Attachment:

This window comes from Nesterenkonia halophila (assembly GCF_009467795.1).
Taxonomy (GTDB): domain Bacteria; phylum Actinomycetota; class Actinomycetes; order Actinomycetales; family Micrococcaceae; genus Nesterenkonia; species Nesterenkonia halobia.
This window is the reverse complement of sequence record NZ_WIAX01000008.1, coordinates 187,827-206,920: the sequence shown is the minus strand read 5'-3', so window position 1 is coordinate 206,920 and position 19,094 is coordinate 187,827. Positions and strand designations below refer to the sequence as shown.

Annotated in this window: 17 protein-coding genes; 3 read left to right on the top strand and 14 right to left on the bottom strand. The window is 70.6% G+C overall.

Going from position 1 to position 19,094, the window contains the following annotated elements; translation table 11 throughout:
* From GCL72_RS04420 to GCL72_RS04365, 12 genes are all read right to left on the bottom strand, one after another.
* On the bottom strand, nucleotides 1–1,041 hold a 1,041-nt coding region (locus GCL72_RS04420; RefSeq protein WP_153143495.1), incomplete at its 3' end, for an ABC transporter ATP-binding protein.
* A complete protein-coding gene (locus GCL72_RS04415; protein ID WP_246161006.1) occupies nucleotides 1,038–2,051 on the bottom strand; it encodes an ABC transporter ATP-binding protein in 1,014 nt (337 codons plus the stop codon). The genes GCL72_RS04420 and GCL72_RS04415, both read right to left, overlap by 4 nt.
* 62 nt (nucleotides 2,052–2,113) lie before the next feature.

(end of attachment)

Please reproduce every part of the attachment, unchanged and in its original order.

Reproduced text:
This window comes from Nesterenkonia halophila (assembly GCF_009467795.1).
Taxonomy (GTDB): domain Bacteria; phylum Actinomycetota; class Actinomycetes; order Actinomycetales; family Micrococcaceae; genus Nesterenkonia; species Nesterenkonia halobia.
This window is the reverse complement of sequence record NZ_WIAX01000008.1, coordinates 187,827-206,920: the sequence shown is the minus strand read 5'-3', so window position 1 is coordinate 206,920 and position 19,094 is coordinate 187,827. Positions and strand designations below refer to the sequence as shown.

Annotated in this window: 17 protein-coding genes; 3 read left to right on the top strand and 14 right to left on the bottom strand. The window is 70.6% G+C overall.

Going from position 1 to position 19,094, the window contains the following annotated elements; translation table 11 throughout:
* From GCL72_RS04420 to GCL72_RS04365, 12 genes are all read right to left on the bottom strand, one after another.
* On the bottom strand, nucleotides 1–1,041 hold a 1,041-nt coding region (locus GCL72_RS04420; RefSeq protein WP_153143495.1), incomplete at its 3' end, for an ABC transporter ATP-binding protein.
* A complete protein-coding gene (locus GCL72_RS04415; protein ID WP_246161006.1) occupies nucleotides 1,038–2,051 on the bottom strand; it encodes an ABC transporter ATP-binding protein in 1,014 nt (337 codons plus the stop codon). The genes GCL72_RS04420 and GCL72_RS04415, both read right to left, overlap by 4 nt.
* 62 nt (nucleotides 2,052–2,113) lie before the next feature.